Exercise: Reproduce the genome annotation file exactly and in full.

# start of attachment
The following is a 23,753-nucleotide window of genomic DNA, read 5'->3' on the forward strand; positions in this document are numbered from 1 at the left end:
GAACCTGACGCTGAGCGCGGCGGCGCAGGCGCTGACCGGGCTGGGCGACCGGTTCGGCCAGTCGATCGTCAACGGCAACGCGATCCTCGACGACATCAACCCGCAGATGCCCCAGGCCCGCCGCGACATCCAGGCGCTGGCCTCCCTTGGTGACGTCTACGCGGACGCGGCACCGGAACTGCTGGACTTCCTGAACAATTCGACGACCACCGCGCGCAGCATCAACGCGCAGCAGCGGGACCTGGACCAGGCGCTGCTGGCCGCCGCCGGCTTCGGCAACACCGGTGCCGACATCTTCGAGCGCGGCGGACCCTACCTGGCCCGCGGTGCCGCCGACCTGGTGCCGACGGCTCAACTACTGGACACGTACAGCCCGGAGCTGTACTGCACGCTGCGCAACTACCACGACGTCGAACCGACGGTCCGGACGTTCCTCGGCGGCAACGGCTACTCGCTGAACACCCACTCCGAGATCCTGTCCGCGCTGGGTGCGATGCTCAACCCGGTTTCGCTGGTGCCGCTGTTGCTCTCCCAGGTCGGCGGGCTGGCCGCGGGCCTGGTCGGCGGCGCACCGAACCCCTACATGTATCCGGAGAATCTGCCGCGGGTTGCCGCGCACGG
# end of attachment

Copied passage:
The following is a 23,753-nucleotide window of genomic DNA, read 5'->3' on the forward strand; positions in this document are numbered from 1 at the left end:
GAACCTGACGCTGAGCGCGGCGGCGCAGGCGCTGACCGGGCTGGGCGACCGGTTCGGCCAGTCGATCGTCAACGGCAACGCGATCCTCGACGACATCAACCCGCAGATGCCCCAGGCCCGCCGCGACATCCAGGCGCTGGCCTCCCTTGGTGACGTCTACGCGGACGCGGCACCGGAACTGCTGGACTTCCTGAACAATTCGACGACCACCGCGCGCAGCATCAACGCGCAGCAGCGGGACCTGGACCAGGCGCTGCTGGCCGCCGCCGGCTTCGGCAACACCGGTGCCGACATCTTCGAGCGCGGCGGACCCTACCTGGCCCGCGGTGCCGCCGACCTGGTGCCGACGGCTCAACTACTGGACACGTACAGCCCGGAGCTGTACTGCACGCTGCGCAACTACCACGACGTCGAACCGACGGTCCGGACGTTCCTCGGCGGCAACGGCTACTCGCTGAACACCCACTCCGAGATCCTGTCCGCGCTGGGTGCGATGCTCAACCCGGTTTCGCTGGTGCCGCTGTTGCTCTCCCAGGTCGGCGGGCTGGCCGCGGGCCTGGTCGGCGGCGCACCGAACCCCTACATGTATCCGGAGAATCTGCCGCGGGTTGCCGCGCACGG